Saturday, April 28, 2012

For Grave-Leavers: “Now What?” — Easter Week Four, April 29 to May 5, 2012

What do you suppose Lazarus did when Jesus brought him back to life? Just pick up where he left off?
And Lazarus was not “risen” as we are when we die and rise with Christ in Baptism. He just rose to continue his human life. We rise to begin living the divine life of God. We have “become Christ,” who was God the Son, the “Word” made flesh as a human, with a human body, mind and will.
Jesus was God acting in and through a human body. That is what we are called to be. But we do it through partnership with Jesus. We do it by letting Jesus act with us, in us and through us in everything we do. We are divine because Jesus shares his divine life with us. We act as God through surrender to God acting in us.
Can we just “do this”? Can we live as God just by “doing what comes naturally?” Or do we have to learn it? Learn how. Be trained, formed to it. Do we need a “formation program” for living the divine life we received in Baptism?
Let’s be clear. “Formation” doesn’t just happen. Sure, we get some idea of how to live as Christ, and we grow into some likeness to him, just by doing the normal “Catholic” things: saying our prayers; participating consciously in Mass; receiving the sacraments with awareness of what we are doing; responding with a “Christian conscience” to the challenges of family and social life, business and politics. We all get some “religious instruction,” and some even read the Bible. This is all formative, but it isn’t formation. Formation has to be intentional. We have to intend to reach a goal. We have to know we are working toward something; know what we are doing and why.
For “formation” we need a plan. We have to know what the goal is, what the “first step” is, and what steps to take after that. We need a “map” to keep us on course. We need the encouragement that comes from knowing we are getting somewhere, making progress. We need to count milestones.
And we need a plan that is easy to begin with. We can’t just “leap off” into heroism. If we are told we have to be perfect from the beginning, we will never start.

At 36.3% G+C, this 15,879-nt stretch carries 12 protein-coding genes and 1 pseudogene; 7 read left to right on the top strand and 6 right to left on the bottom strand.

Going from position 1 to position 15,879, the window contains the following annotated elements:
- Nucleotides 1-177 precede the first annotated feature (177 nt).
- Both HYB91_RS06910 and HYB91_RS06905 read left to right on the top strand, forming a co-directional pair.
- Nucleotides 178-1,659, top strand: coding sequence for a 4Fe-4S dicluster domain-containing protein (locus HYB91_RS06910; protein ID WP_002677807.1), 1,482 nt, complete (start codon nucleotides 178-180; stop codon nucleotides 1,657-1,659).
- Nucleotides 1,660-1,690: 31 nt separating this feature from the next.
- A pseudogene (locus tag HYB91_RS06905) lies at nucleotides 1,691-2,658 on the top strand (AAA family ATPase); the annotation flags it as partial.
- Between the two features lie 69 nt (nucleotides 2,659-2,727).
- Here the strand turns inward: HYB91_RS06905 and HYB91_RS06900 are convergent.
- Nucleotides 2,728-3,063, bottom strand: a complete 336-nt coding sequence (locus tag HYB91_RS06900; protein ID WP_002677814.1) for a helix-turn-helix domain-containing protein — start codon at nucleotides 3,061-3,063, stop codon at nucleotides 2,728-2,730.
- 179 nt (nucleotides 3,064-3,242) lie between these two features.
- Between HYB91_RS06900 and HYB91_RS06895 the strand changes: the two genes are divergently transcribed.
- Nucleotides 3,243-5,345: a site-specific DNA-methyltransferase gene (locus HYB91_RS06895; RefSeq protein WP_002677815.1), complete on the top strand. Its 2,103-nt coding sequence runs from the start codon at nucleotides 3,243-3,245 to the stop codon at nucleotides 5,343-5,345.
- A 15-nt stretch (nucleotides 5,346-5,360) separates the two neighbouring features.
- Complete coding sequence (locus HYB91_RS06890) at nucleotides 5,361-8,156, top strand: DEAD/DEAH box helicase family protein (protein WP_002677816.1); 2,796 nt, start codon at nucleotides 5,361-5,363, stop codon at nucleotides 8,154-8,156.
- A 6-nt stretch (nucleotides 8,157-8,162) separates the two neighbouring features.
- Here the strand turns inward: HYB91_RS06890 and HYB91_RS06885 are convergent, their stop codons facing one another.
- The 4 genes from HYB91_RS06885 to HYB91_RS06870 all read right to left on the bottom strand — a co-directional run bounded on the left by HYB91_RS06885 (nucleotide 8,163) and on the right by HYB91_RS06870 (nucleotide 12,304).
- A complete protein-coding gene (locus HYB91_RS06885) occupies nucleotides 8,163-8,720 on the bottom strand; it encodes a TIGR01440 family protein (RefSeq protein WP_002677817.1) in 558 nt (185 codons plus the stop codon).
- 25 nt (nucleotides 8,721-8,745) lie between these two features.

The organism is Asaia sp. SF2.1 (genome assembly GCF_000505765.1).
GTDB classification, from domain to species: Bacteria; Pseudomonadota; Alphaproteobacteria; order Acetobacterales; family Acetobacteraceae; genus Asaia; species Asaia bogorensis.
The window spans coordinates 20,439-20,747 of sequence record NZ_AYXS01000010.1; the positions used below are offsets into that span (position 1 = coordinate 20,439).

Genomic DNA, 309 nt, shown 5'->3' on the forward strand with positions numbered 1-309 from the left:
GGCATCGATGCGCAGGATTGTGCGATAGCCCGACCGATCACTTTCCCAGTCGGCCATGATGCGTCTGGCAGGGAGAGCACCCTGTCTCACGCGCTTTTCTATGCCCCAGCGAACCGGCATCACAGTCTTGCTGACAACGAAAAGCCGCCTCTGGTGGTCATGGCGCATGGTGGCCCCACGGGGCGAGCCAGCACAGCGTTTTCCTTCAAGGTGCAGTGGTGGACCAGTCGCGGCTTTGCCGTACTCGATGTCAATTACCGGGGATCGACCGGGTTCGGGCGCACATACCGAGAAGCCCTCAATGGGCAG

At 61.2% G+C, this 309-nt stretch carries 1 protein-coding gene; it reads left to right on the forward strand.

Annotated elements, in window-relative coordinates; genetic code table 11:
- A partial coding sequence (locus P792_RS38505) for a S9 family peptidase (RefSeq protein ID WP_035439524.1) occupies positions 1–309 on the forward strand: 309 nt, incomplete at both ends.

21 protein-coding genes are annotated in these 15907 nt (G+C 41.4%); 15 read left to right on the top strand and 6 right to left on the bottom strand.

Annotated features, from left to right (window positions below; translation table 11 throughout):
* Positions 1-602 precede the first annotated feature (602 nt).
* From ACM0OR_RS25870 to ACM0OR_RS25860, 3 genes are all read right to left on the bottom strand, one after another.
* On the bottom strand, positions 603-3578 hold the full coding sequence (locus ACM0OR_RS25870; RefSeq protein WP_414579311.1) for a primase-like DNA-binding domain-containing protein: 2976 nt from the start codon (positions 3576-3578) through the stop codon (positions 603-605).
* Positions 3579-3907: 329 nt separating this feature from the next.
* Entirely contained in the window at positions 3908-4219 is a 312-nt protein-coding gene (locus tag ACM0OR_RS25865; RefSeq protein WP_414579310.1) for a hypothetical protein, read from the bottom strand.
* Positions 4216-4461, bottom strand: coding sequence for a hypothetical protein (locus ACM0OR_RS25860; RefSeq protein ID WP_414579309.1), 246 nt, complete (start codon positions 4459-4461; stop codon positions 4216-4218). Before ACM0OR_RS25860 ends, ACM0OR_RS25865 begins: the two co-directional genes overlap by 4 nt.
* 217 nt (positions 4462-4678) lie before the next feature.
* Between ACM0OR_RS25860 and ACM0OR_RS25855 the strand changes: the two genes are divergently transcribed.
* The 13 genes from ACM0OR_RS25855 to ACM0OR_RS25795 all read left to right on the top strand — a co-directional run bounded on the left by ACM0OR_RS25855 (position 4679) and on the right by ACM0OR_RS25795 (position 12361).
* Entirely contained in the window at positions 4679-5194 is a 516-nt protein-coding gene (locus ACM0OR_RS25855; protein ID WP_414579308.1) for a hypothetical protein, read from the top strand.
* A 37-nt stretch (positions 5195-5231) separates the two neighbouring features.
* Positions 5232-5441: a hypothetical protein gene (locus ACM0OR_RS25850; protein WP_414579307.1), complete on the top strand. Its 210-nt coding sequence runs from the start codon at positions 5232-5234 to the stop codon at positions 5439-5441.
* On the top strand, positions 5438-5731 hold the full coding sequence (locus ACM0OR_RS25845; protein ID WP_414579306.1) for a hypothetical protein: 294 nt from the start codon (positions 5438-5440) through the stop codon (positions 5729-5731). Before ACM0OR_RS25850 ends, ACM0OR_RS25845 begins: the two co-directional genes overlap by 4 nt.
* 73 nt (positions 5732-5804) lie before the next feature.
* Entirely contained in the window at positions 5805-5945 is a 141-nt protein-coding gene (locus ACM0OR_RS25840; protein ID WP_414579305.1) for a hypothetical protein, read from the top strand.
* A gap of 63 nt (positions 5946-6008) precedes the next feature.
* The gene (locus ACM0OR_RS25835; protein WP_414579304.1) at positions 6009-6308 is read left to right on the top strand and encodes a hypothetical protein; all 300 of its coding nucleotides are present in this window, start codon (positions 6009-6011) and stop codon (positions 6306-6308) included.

We need a plan that shows us clear, concrete, simple steps to take. One that doesn’t focus on the whole goal to begin with, but on intermediate goals, “objectives” to aim at that we can achieve one at a time. Baseball is less about homeruns than about getting on base — one base at a time. Most plays in football are designed to make yardage, not touchdowns. Spiritual formation is the same: sometimes all we are hoping for is a first down.
We need a plan that will keep us moving down the field.
Stop. Do you know what the biggest problem is here? Do you know why no parish or diocese has a plan, a serious, systematic plan that aims at the spiritual formation of every person in the pews?
It is because no one is teaching the principle of forward motion. We don’t have a plan, because we don’t have a goal. We don’t ask for a map, because we don’t think we are going anywhere. Catholics don’t know that the only authentic Christian life is a life of growth. At least, not growth to “the fullness of the Christian life and to the perfection of love.” Spiritual progress means getting up to par, overcoming sin, “keeping in bounds.” Imagine a football team whose plays were all designed just to keep the runner in bounds. That is the way most Catholics play the game.
Take a minute. Make up one “play” that you think is giving, or will give you, “forward motion” toward total knowledge and love of God. Run it all week. Share the results with us through the COMMENTS link on the blog. Then see what the next blog suggests.

Saturday, April 21, 2012

The Price and Profit of the Risen Life: Easter Week Three, April 22 - 28, 2012